More Takata Air Bags Recalled
More Takata air bags have been recalled. The recalls, in 2019 and 2020, involve Takata air bags built with non-azide driver inflators (NADI), and are separate from the much larger and ongoing Takata air bag inflator safety recalls.
The air bags that are part of these recalls have defective inflators that could explode or cause the air bag to not inflate properly when it deploys. A faulty seal on the inflator is believed to cause the problem. If the inflator is not sealed properly, moisture can get into the propellant used to inflate the air bag and cause the inflator to malfunction. This could lead to the air bag deploying slowly during a crash, which means it won’t protect you as it’s designed. Or, it could also lead to the inflator deploying aggressively and even exploding. The metal parts from the exploding inflator could injure or kill someone.
Vehicles containing NADI inflators were made by Toyota, BMW, Audi, Honda and Mitsubishi. Also included: the Isuzu Oasis.
BMW recalls (108,581 vehicles)
1999-2001: 323i, 325i, 328i, 330i
2000-2001: 323Ci, 325Ci, 328Ci, 330Ci, 323iT, 325iT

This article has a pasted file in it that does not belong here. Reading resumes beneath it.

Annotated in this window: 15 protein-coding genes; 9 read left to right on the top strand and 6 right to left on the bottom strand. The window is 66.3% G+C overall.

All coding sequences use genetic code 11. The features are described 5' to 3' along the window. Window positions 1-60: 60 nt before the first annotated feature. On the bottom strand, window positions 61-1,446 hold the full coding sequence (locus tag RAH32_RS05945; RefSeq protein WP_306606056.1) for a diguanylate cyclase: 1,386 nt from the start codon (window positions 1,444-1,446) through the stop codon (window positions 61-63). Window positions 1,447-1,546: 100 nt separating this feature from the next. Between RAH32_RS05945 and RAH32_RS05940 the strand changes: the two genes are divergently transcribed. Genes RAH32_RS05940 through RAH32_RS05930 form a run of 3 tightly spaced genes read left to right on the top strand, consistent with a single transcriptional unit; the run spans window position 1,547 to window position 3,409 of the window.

BMW Do Not Drive recall (7,910 vehicles)
NHTSA recall number 19V851
1999: Certain 323i and 328i vehicles
BMW has decided a subset of its recalled vehicles, approximately 8,000, are at high-risk and has recommended that owners do not drive the vehicle until it is repaired.
Toyota recalls (138,842 vehicles)
NHTSA recall number 20V033
1998-1999: RAV4 EV, Celica
Audi recalls (169,669 vehicles)
2000-2001: TT COUPE
2000-2001: TT ROADSTER
Honda recalls (2,376,671 vehicles)
1996-2000: Honda Civic Coupe
1997-1998: Acura 2.2CL, Honda EV Plus
1997-1999: Acura 3.0CL
1997-2001: Honda CR-V
1998-1999: Acura 2.3CL
1998-2000: Honda Accord Coupe, Honda Accord Sedan, Honda Civic Sedan
1998-2001: Honda Odyssey
1998-2003: Acura 3.5RL
1999-2001: Acura 3.2TL
2001-2002: Acura MDX, Acura 3.2CL
Isuzu recalls (included in Honda’s filing)
1998-1999: Isuzu Oasis
Mitsubishi recalls (20,000 vehicles)
NHTSA recall number 20V035
What you can do
- Go to NHTSA.gov/Recalls to check your VIN.
- Sign up to get email alerts about future safety recalls, or download NHTSA's SaferCar app.
- Get the recall fixed immediately, for free, when you receive a notification from your dealer that repair parts are available.
Last updated February 3, 2021